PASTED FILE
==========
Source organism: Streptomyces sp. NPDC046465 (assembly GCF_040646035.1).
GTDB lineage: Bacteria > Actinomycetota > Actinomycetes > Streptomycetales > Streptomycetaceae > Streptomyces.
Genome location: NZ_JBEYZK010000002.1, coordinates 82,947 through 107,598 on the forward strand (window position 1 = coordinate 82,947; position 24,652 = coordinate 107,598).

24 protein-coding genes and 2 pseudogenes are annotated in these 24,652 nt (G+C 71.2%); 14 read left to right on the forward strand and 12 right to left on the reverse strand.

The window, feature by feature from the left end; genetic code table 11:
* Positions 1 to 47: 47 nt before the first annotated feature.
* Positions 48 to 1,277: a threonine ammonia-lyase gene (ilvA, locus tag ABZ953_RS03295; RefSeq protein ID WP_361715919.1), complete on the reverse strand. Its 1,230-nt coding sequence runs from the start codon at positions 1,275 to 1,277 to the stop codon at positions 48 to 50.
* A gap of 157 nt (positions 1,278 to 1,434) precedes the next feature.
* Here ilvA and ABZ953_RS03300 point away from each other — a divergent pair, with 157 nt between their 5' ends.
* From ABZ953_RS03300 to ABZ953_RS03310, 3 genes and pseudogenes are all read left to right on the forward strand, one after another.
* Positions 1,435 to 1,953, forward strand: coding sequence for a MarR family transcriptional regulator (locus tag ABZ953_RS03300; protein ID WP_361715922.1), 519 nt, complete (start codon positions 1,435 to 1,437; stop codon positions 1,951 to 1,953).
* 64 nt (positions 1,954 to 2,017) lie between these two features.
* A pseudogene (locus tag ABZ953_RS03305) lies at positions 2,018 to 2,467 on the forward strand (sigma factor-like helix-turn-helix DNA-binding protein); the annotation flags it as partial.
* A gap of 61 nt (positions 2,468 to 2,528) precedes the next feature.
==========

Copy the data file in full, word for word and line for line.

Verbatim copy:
Source organism: Streptomyces sp. NPDC046465 (assembly GCF_040646035.1).
GTDB lineage: Bacteria > Actinomycetota > Actinomycetes > Streptomycetales > Streptomycetaceae > Streptomyces.
Genome location: NZ_JBEYZK010000002.1, coordinates 82,947 through 107,598 on the forward strand (window position 1 = coordinate 82,947; position 24,652 = coordinate 107,598).

24 protein-coding genes and 2 pseudogenes are annotated in these 24,652 nt (G+C 71.2%); 14 read left to right on the forward strand and 12 right to left on the reverse strand.

The window, feature by feature from the left end; genetic code table 11:
* Positions 1 to 47: 47 nt before the first annotated feature.
* Positions 48 to 1,277: a threonine ammonia-lyase gene (ilvA, locus tag ABZ953_RS03295; RefSeq protein ID WP_361715919.1), complete on the reverse strand. Its 1,230-nt coding sequence runs from the start codon at positions 1,275 to 1,277 to the stop codon at positions 48 to 50.
* A gap of 157 nt (positions 1,278 to 1,434) precedes the next feature.
* Here ilvA and ABZ953_RS03300 point away from each other — a divergent pair, with 157 nt between their 5' ends.
* From ABZ953_RS03300 to ABZ953_RS03310, 3 genes and pseudogenes are all read left to right on the forward strand, one after another.
* Positions 1,435 to 1,953, forward strand: coding sequence for a MarR family transcriptional regulator (locus tag ABZ953_RS03300; protein ID WP_361715922.1), 519 nt, complete (start codon positions 1,435 to 1,437; stop codon positions 1,951 to 1,953).
* 64 nt (positions 1,954 to 2,017) lie between these two features.
* A pseudogene (locus tag ABZ953_RS03305) lies at positions 2,018 to 2,467 on the forward strand (sigma factor-like helix-turn-helix DNA-binding protein); the annotation flags it as partial.
* A gap of 61 nt (positions 2,468 to 2,528) precedes the next feature.